Throughout the year, we’ve been updating our best books list according to what we were reading. As the new year has started, we’re sharing our final verdicts, and offering some of the best books we’ve found for the slowed-down days and weeks ahead. Rather than a definitive “best books” list, this is simply what we’ve loved this year—and we hope that you do too. This year had so many blockbuster reads… check out our top picks for the best books of 2021.

2021 has brought us some incredible titles, so if you want to read the best books that people couldn’t stop talking about this year, keep reading for our list of powerful novels!

Here are the best books of 2021 according to the top critics

best books

Project Hail Mary by Andy Weir

A lone astronaut must save the earth from disaster in this irresistible interstellar adventure as only Andy Weir could deliver. Project Hail Mary is a tale of discovery, speculation, and survival that takes us to places we’ve never dreamed of going.

How Beautiful We Were by Imbolo Mbue

Following her 2016 debut, “Behold the Dreamers,” Mbue’s sweeping and quietly devastating second novel begins in 1980 in the fictional African village of Kosawa, where representatives from an American oil company have come to meet with the locals, whose children are dying because of the environmental havoc (fallow fields, poisoned water) wreaked by its drilling and pipelines.

This decades-spanning fable of power and corruption turns out to be something much less clear-cut than the familiar David-and-Goliath tale of a sociopathic corporation and the lives it steamrolls. Through the eyes of Kosawa’s citizens young and old, Mbue constructs a nuanced exploration of self-interest, of what it means to want in the age of capitalism and colonialism — these machines of malicious, insatiable wanting.

Nightbitch by Rachel Yoder

This story of a resentful artist turned stay-at-home mom morphing into a dog claws its way out of the pile. Yes, the premise sounds a bit like it was found on the reject list at a B-movie studio, but Yoder’s commitment to describing the animal nature of parenting carries it through with maximal success.

The protagonist grows a scruff of coarse hair above her sacrum and sniffs out bunnies in her yard; playtime with her son involves licking and biting. Her metamorphosis is a “a pure, throbbing state” that redirects her energy and moves her beyond learned helplessness. Yoder goes deep on the performative nature of mothering — how so much of it feels like a Marina Abramović performance in which strange creatures are invited to scream in our ears and wrestle raisins from our fuzzy pockets, all while we gaze ahead coolly.

In a crowded field of novel-manifestos about the indignity of parenting, Nightbitch is primal and corporeal, a labor scream of a book.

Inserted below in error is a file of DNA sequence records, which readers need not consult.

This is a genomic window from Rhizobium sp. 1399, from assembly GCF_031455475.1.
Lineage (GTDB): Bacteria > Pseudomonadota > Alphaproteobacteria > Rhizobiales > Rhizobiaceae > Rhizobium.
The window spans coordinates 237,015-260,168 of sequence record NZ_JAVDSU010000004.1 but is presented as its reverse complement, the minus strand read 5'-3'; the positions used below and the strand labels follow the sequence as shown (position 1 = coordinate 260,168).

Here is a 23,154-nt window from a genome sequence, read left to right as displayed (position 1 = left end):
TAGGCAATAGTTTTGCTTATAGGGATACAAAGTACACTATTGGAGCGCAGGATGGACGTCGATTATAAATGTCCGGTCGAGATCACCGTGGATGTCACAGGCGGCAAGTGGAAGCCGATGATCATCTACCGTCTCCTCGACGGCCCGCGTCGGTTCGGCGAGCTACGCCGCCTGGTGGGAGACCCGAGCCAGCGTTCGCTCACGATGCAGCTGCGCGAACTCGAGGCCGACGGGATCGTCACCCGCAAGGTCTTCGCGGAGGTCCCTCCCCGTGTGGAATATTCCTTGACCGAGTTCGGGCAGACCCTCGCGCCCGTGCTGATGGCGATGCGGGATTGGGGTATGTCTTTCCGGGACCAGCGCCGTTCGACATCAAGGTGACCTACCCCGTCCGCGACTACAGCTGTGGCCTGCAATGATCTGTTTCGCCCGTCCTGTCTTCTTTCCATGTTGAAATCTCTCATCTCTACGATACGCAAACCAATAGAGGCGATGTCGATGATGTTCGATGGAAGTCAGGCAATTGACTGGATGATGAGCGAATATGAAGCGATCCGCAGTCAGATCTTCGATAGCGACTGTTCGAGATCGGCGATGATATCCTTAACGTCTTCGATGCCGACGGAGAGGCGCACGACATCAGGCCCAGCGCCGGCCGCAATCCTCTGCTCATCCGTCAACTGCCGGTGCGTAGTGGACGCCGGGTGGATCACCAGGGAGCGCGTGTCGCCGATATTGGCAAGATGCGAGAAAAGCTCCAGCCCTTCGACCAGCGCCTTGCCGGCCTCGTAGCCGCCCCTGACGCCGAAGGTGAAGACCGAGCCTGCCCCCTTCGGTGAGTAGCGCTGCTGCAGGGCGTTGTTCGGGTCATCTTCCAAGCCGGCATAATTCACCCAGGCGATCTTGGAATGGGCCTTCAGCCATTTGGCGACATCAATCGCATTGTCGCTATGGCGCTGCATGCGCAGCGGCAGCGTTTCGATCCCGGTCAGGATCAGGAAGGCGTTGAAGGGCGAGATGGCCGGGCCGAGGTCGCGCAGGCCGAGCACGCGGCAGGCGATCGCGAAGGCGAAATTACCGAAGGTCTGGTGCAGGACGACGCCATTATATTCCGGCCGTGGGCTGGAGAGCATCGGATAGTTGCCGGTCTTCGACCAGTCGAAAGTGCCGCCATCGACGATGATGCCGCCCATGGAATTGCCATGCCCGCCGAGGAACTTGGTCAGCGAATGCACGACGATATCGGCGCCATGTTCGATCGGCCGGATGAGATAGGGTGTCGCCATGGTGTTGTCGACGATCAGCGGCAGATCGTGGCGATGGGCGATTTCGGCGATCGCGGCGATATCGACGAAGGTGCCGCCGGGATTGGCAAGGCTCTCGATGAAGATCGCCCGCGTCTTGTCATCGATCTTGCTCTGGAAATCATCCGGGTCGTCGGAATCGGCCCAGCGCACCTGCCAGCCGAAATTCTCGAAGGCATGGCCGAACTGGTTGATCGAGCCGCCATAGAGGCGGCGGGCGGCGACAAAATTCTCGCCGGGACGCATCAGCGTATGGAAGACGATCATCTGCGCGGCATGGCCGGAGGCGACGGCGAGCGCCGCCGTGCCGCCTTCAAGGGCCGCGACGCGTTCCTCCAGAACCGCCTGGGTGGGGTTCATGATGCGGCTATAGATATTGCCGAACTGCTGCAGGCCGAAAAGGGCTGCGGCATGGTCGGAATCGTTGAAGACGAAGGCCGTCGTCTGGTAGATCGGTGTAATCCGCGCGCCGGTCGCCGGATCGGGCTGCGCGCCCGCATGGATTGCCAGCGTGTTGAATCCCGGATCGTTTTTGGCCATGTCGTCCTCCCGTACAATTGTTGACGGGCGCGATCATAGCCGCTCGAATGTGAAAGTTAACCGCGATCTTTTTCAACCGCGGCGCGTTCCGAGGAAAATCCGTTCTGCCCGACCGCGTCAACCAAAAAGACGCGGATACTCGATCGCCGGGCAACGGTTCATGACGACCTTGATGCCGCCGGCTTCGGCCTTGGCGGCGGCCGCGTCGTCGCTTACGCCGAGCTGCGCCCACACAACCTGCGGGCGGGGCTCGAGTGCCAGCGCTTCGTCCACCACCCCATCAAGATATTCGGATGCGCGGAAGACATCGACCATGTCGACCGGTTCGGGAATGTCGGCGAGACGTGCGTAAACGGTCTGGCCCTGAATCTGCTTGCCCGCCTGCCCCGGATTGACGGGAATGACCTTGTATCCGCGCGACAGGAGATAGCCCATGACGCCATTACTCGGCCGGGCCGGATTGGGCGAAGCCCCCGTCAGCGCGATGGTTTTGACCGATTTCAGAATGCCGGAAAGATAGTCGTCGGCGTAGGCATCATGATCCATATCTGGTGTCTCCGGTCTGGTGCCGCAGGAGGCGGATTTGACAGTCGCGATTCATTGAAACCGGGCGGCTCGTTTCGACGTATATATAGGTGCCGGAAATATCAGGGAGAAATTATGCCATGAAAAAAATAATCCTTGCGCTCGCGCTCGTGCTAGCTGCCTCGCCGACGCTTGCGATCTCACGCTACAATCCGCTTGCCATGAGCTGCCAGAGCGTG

Detransition, Baby by Torrey Peters

If I had the ability to momentarily wipe my memory, I’d use it to reread Detransition, Baby for the first time. In Torrey Peters’ searing novelistic debut, a recently detransitioned man impregnates his cis female boss and asks his ex-girlfriend, a trans woman longing for motherhood, to help raise the baby; the plot’s uniqueness is matched by Peters’s distinctive and kinetic voice, and the two intermingle to form an unforgettable portrait of gender, humanity, and family.

The Push: A Novel by Ashley Audrain

Fans of psychological thrillers, crack open this one about the relationship between mothers and daughters. Before Blythe’s daughter is born, she wants to create the deep bond she never had with her own mom. But when Violet arrives, she’s convinced something’s wrong with her little girl. The tragic events that follow will make you question her sanity and the story she’s telling us.

Afterparties by Anthony Veasna So

That So died so young and suddenly certainly adds to the eerie sense of promise and potential in his posthumous debut collection, but rest assured, So knew he was going to be a star and this collection proves it.

From the first story about two sisters working at a donut shop and speculating on the customer who comes in late at night to a virtuosic screenplay rendering of a family wedding with secrets unearthed to the gut-wrenching final story based on So’s mother’s family history — the writing is electric and original.

One Friday in April: A Story of Suicide and Survival by Donald Antrim

One Friday in April 2006, Antrim checked himself into the psychiatric facility at Columbia Presbyterian; late that summer he finally exited its doors, after several new medications had failed and innumerable group- and individual-therapy sessions, as well as about a dozen rounds of electroshock treatments that made it possible for him to at least “look forward to feeling well.”

His memoir about the experience ought to immediately join the pantheon of classic works about the treacherous pull between life and death that can occur in one person’s mind. Antrim cracks himself wide open. The book is declarative and urgent, tracing the precise contours of suicidal thinking; it’s also quiet and engineered, a fully reasoned tour of a recalcitrant brain. “Maybe you’ve spent some time trying every day not to die, out on your own somewhere,” Antrim writes. “Maybe that effort has become your work in life.” One Friday in April may be remembered as the work of his own.